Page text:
Preserving memories (+recipes)

By Amanda Laird

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With lashings of fruit now in season, here are recipes jam-packed with goodness.

Rhubarb and vanilla jam on buttermilk pikelets. Photo / Babiche Martens
Rhubarb and vanilla jam on buttermilk pikelets. Photo / Babiche Martens

At this time of the year, when citrus trees are laden with fruit that drops on the ground, it is the ideal time to talk about jam. If you don't have trees yourself, you may be fortunate enough to live near a kind-hearted soul who may offer fruit if it is lying abandoned in exchange for a delicious pot of marmalade. Or, of course, you can pick up fruit at a good price at the moment in stores.

Marmalade can be made from a variety of citrus. Choose the flavours you prefer - orange, grapefruit, lemon or perhaps a little mandarin or tangelo. It depends on whether you like sweet or sour or wish to create a balance of the two to suit your tastebuds.

Rhubarb is plentiful in vege stores and many supermarkets but even more so if you grow it yourself - it seems to become a year-round dependable crop if planted in rich soil and doesn't need much attention, so is a perfect ingredient if you have too much to know what to do with.

Pair its unique sharpness with vanilla and ginger flavours and perhaps a dash of rosewater, before turning into jam.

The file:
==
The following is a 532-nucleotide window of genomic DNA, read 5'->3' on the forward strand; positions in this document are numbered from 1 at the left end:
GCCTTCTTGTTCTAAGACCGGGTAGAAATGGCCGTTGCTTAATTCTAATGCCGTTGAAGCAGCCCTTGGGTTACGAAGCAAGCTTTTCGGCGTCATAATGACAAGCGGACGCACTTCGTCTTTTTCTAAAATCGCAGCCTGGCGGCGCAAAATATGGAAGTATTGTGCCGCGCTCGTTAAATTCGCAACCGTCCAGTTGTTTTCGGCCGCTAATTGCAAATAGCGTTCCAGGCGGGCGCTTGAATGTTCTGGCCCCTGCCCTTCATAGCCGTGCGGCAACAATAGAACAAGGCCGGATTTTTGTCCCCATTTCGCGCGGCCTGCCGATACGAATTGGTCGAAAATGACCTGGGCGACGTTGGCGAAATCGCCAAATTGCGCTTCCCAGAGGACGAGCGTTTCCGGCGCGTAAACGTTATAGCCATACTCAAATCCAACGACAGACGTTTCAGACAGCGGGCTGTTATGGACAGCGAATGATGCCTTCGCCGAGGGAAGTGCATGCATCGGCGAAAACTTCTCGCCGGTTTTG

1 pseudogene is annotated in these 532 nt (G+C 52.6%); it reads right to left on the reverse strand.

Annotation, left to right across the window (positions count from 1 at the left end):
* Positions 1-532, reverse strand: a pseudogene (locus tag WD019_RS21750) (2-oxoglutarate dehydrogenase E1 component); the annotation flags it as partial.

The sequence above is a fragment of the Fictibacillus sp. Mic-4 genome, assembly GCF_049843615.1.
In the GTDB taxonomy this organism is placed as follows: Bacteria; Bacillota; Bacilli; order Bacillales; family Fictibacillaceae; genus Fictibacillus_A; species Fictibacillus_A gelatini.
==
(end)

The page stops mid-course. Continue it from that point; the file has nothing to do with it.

Making jam from frozen berries proves you don't need a supply of fresh fruit on hand all the time. Everyone loves a berry jam and one can be made easily from frozen blackberries, raspberries or blueberries.

It is a common misnomer that jam takes hours of boiling. Depending on what type of fruit you use, in a short time you can produce a jam full of fruit with the added flavours you fancy without any artificial preservatives.

Once you have pots of home-made jam adorning your shelves, put some thought into how to serve them. Hot, buttery toast for breakfast is a given and very appetising first thing in the morning but if you have time on your hands, try making orange wholemeal scones, buttermilk pikelets or waffles.

Chef's tip

Jam needs to be kept in sterilised jars with tight-fitting lids. To sterilise, preheat the oven 120C. Wash the jars and lids in hot, soapy water then rinse and place on a tray in the oven for 30 minutes. Fill right to the top with jam before sealing.

- NZ Herald

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